Other things you can do for little to nothing? Museums! Most of the major museums in this city are free entry, and offer fantastic exhibits that give you a nice peek into local and global history. The British Museum hosts some traveling exhibits as well that charge a fair fee to see, but are worth exploring if you have the time. Another hidden gem of a museum is Sir Joane's Museum, which is essentially the house of the aforementioned Sir Joane converted into an eccentric museum of his personal collection of antiques and art. Usually, something like this can cost a fair penny, but this museum relies only on donations!
4. Skip the Mainstream
Okay okay, so you need to update your wardrobe or fancy yourself a people watcher, and need a new haunt to lurk in while you sip some tea/coffee. This is my inner hipster talking, but mainstream is your worst money grabber in this city While they may be fun to walk around, high streets these days are often full of the more high-brand/chain establishments that may seem cheap but can add up over time.
In terms of clothes, I personally like to look through charity shops first before I hit any H&M stores. This is not like going through the Goodwill back in the states, these shops are small and easy to look through, and they price their items fairly. Plus, each shop is clear about where the proceeds go with each purchase, so you know that you're helping someone out there when you buy that super cute skirt you found nestled in the corner. One time I found a pair of deep red Italian leather shoes for only a fiver. That's £5 for a pair of quality shoes people.
When it comes to coffee and pastries, the smaller the better. There's no way around it, the people are friendlier than the overworked coffee chain employees, and for the most part, the food is much better for the price you pay! (Which is often less than the chains as well). These little haunts are situated in market streets, and smaller shopping districts, my two personal favourites being Exemouth Market and Camden Passage.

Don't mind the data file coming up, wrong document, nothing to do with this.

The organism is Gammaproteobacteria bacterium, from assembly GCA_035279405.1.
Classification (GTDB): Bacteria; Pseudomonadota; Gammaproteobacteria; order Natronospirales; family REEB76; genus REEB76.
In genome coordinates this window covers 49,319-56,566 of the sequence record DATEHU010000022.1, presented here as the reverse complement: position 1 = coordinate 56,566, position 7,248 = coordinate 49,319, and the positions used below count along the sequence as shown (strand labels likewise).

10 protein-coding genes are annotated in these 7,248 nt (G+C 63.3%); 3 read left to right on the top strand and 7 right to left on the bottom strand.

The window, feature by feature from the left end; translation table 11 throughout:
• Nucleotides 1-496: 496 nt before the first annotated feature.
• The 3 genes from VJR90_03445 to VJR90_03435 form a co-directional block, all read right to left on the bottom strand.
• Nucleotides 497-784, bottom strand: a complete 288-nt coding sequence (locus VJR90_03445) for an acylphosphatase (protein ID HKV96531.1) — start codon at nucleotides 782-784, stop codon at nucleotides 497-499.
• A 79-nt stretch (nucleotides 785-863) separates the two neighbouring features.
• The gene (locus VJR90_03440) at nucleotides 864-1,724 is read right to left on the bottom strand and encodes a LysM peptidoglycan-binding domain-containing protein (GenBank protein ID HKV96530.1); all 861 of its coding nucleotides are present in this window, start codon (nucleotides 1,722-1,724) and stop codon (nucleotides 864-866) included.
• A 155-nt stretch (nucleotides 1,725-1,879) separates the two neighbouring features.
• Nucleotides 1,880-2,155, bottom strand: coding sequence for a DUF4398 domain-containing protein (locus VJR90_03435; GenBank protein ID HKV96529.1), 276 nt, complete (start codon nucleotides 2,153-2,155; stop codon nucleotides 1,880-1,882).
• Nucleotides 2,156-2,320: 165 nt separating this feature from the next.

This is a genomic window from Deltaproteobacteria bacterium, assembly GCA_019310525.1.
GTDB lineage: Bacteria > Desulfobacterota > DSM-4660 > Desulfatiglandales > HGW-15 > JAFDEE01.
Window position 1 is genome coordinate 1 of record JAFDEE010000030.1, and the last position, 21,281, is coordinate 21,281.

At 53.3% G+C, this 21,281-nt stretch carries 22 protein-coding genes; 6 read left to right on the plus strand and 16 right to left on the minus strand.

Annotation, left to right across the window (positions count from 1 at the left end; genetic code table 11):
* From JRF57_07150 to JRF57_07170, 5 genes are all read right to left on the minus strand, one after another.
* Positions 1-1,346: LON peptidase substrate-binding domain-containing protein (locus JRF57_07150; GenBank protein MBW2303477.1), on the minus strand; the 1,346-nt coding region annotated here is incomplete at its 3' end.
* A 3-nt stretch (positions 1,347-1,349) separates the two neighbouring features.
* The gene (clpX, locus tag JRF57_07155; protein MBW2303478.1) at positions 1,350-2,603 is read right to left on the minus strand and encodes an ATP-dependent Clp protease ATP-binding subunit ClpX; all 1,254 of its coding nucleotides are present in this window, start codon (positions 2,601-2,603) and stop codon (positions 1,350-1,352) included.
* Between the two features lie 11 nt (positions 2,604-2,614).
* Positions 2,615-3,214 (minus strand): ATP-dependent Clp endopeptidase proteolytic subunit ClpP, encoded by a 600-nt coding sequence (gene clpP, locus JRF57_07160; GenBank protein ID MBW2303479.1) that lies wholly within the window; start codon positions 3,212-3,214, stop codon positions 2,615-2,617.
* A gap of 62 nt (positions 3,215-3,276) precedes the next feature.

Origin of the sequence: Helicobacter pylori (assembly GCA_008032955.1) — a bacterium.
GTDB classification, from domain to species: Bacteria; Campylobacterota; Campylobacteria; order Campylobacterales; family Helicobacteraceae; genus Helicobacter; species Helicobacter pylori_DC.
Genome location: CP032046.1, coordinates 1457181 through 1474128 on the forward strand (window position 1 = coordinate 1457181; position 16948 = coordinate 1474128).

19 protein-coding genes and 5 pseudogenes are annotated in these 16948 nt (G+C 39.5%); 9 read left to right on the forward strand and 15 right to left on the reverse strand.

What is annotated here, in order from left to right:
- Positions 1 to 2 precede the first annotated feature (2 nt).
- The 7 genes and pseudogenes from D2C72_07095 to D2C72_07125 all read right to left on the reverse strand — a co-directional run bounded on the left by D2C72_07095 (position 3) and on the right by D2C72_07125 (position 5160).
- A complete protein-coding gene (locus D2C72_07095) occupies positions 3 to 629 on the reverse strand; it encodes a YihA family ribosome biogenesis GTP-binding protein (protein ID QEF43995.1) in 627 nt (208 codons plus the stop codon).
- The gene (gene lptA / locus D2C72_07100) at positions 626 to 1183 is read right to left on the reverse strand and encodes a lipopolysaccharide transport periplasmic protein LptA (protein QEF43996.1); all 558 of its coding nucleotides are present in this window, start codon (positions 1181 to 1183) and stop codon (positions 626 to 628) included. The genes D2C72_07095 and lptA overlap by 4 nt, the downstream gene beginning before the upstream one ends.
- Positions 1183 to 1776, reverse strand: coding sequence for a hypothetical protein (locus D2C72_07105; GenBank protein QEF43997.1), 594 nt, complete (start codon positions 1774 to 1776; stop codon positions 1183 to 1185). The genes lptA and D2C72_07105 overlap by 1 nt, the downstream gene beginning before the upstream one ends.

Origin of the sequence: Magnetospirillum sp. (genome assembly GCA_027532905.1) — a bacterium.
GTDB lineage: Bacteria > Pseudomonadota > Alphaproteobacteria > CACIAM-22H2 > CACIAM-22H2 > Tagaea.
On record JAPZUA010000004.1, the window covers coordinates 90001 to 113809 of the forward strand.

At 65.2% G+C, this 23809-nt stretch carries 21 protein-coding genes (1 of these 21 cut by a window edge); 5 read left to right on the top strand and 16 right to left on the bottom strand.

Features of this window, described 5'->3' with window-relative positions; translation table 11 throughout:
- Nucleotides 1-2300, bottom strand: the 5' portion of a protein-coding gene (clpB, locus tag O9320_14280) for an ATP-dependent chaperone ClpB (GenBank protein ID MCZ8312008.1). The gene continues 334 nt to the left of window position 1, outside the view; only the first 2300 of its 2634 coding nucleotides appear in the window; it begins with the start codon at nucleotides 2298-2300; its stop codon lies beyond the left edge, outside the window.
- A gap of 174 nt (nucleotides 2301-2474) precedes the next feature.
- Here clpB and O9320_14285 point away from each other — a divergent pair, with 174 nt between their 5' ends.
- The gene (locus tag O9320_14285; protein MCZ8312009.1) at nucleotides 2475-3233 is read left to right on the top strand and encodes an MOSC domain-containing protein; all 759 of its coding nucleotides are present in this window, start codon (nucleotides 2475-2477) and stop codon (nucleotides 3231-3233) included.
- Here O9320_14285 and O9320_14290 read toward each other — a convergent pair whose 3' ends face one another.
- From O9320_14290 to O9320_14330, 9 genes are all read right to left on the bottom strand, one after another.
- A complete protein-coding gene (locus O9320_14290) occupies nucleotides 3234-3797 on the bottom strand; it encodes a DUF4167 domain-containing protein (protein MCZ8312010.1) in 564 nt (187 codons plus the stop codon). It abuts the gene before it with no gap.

5. Living Like the Other Half
Going back to being poor, how can you expect to have fun if everything costs an arm and a leg? One of my favourite pastimes is going to the cinema, but even with my discounts, tickets can still cost up to £15 a person. Look back at number four, and find those places that are not major cinema chains. These smaller cinemas will often show films both art-house and Hollywood (I saw the last Avengers flick for under a tenner in a sold-out cinema), so you can check out more of the local productions while still being caught up with what's new on Sunset Boulevard.
London is home to some of the most wonderful theatre productions both on and off the West End, the trick with finding the best tickets for the best price is to book ahead, and try to stay in the grand circle sections. There are plenty of websites available that sell discounted tickets, so this requires a little bit of homework on your part.
I hope these few tips help you on your journey to settling in London!